Like other acts of worship, this form of worship shouldn’t take up too much time. Dr. Abu Hendi says that we begin to feel full (satiated) after twenty minutes of eating, regardless of the amount of food we have consumed, so dedicating approximately 30 minutes to each meal would be better than wolfing it down. Also, eating should not be made a secondary activity while watching television or listening to music in order not to avert your attention from the food unnecessarily.
Duties, Sunnah, and Manners
The first duty in Islam concerning eating is ensuring that the food is both permissible (halal) and comes from a permissible source. You should also feel satisfied with what Allah has provided you and believe that these provisions are a blessing from Allah. The Prophet (peace and blessings be upon him) once told `Ali ibn Abi Talib (may Allah be pleased with him), "O Ali! There are twelve rules a Muslim must learn to adhere to before the table (of food), four of which are duties, four of which are Sunnah, and four of which are manners. Knowing what you eat and its source, mentioning Allah’s name prior to eating, being grateful for provisions, and being content with them are duties. Sitting on the left foot, eating with three fingers, eating from the food closer to you, and licking the fingers (used while eating) are Sunnah. Restricting the size of each mouthful of food, chewing very well, refraining from looking people in the face, and washing the hands (afterwards) are of manners."
Good or Bad?
It is best to eat three times a day (or twice if fasting), and try to eat a variety of foods; do not shun bread, rice, fruit, or other foods in their natural form. Classifying foods as good or bad according to the calories they contain can lead to depriving the body of essential needs, which may drive the body to react adversely. Severely depriving the body of calories may result in cases of binge eating (excessive overeating), or nocturnal eating where a person gets up at night half asleep, heads to the kitchen, and begins eating large amounts of foods that were originally avoided during the day.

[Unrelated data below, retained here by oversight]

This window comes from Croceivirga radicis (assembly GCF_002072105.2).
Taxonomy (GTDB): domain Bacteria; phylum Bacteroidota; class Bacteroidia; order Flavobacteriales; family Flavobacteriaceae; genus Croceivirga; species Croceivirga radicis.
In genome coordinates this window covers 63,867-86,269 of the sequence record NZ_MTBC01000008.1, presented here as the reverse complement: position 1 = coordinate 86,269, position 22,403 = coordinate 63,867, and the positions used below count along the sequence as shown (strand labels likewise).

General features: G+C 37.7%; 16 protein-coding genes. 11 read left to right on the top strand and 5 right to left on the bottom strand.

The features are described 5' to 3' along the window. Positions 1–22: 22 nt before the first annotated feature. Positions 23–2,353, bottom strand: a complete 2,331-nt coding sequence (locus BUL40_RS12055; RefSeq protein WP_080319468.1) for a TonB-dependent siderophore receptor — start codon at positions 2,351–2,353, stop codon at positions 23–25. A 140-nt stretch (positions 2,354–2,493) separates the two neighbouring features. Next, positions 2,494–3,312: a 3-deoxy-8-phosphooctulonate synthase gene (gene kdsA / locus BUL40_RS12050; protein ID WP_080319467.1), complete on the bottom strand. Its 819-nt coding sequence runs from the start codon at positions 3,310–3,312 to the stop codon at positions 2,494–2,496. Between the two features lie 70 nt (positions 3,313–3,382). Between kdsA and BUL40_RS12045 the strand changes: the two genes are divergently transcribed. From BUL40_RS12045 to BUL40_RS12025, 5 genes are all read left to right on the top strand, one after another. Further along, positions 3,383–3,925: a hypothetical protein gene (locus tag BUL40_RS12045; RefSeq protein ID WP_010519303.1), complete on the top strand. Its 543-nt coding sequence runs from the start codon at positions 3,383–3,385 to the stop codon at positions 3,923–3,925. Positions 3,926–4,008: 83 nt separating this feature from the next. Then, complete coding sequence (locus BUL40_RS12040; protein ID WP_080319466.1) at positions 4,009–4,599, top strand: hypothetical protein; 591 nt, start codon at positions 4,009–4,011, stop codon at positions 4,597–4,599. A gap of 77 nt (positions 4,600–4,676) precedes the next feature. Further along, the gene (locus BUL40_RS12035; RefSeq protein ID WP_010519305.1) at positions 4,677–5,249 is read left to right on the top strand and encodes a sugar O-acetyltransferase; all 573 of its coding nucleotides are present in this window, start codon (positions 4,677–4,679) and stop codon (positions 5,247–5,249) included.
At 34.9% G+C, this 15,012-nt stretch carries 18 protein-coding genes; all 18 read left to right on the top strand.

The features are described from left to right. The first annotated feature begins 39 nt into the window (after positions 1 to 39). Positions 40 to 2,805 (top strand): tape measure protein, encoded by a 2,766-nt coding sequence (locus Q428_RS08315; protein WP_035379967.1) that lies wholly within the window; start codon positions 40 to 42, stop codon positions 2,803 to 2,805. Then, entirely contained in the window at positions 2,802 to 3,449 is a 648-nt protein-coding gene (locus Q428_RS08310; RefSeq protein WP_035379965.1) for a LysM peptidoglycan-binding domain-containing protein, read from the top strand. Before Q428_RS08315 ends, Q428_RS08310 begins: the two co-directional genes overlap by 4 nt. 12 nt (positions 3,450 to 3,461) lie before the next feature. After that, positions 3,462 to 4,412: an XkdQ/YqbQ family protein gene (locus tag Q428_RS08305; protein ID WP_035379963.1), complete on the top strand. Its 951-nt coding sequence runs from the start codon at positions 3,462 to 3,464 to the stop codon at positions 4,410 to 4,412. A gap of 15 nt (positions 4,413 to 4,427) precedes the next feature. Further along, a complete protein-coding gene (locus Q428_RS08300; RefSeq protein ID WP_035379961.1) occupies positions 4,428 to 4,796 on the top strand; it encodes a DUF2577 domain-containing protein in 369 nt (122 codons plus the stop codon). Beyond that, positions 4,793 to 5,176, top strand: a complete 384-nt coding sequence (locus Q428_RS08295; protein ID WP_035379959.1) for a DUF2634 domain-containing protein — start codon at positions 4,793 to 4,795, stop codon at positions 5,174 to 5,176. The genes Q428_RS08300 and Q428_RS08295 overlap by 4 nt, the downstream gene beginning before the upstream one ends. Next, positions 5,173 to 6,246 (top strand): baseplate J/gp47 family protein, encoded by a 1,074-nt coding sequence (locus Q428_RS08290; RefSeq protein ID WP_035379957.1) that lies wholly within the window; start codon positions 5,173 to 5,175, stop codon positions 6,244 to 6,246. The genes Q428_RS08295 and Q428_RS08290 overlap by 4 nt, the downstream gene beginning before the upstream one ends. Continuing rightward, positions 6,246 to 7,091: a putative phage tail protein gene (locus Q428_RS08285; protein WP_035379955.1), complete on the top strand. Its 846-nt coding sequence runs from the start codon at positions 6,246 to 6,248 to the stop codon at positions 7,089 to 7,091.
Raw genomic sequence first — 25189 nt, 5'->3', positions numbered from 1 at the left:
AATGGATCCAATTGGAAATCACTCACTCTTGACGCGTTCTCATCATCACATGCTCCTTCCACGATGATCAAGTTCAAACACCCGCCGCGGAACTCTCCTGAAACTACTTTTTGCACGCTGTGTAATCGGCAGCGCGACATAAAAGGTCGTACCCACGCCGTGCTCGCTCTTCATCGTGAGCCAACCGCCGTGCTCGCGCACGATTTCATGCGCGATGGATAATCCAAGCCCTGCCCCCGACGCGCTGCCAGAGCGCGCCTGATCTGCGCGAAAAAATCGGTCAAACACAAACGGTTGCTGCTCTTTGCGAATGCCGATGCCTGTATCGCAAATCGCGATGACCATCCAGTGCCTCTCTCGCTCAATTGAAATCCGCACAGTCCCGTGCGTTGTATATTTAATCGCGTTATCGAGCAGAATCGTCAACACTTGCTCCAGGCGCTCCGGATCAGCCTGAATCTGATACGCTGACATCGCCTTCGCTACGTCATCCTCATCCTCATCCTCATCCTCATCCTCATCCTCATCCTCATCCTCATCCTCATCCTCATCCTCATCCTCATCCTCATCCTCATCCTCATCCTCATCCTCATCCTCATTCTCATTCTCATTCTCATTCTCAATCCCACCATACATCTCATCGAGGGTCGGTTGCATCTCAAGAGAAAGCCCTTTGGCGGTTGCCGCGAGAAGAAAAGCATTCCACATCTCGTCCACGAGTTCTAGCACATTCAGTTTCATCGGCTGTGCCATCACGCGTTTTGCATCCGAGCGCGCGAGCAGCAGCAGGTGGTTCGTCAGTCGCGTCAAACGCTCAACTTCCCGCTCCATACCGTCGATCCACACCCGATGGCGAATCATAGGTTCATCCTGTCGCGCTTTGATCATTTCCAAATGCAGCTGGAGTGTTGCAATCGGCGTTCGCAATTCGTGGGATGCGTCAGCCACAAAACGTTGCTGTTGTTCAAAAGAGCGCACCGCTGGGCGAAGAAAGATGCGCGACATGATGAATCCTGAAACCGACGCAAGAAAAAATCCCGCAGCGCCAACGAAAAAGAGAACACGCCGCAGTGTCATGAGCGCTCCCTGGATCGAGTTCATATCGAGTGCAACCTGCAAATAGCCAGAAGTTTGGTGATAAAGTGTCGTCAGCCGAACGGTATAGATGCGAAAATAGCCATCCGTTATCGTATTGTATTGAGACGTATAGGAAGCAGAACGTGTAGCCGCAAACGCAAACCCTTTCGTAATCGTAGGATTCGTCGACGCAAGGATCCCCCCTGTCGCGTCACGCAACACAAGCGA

Try to change your usual sitting position while eating. So, following in the footsteps of the Prophet (may the peace and blessings of Allah be upon him) try sitting either on both knees or on your left leg while keeping the right one upright. It’s best not to change the position you choose before you finish eating. If this position does not suit you, particularly at the beginning, then you may take the position you prefer most, but try not to lean on anything. The Prophet (may the peace and blessings of Allah be upon him) would seat himself attentively before food.
First and foremost say "bismillah" (in the name of Allah) before your first mouthful. It would be preferable to begin your meal with some fruit. If you wish to use the first three fingers on your right hand (starting with the thumb), try as much as possible not to involve the last two fingers while eating to buffer yourself against overeating. Incorporating the fingers into the eating process has several merits, including increased awareness of the food you eat and pleasure from enjoying the food’s texture.
Avoid using your left hand while eating unless you are left-handed, though you may use it to peel fruits or separate meat from bones. In any case make sure that your left hand does not carry any food up to your mouth (due to explicit and strict cautioning against this in the Sunnah).
A merit of using just one hand while eating is to decrease the amount of food a person consumes, in addition to increase awareness of the food one is eating. Each time you notice your left hand involved in the eating process you should pull it back and attempt to complete eating with just one hand. This will help prevent slipping into excessive eating. Training yourself to adhere to this procedure may not be easy at first, but repetition and ongoing trials along with your persistence to follow the Sunnah will gradually facilitate the matter.
After bringing something to your mouth with your right hand, do not extend your hand once again to the plate before properly chewing and swallowing your food. This may be very difficult at the beginning, but this is the fashion by which the Prophet (peace be upon him) ate. Gulping down food without proper chewing, or eating in a hurry is not healthy. This is an important reason behind obesity and overeating. Since the feeling of satiety comes after twenty minutes of eating, we must train ourselves to chew food properly and not to reach out for more food before finishing what’s already in our mouths.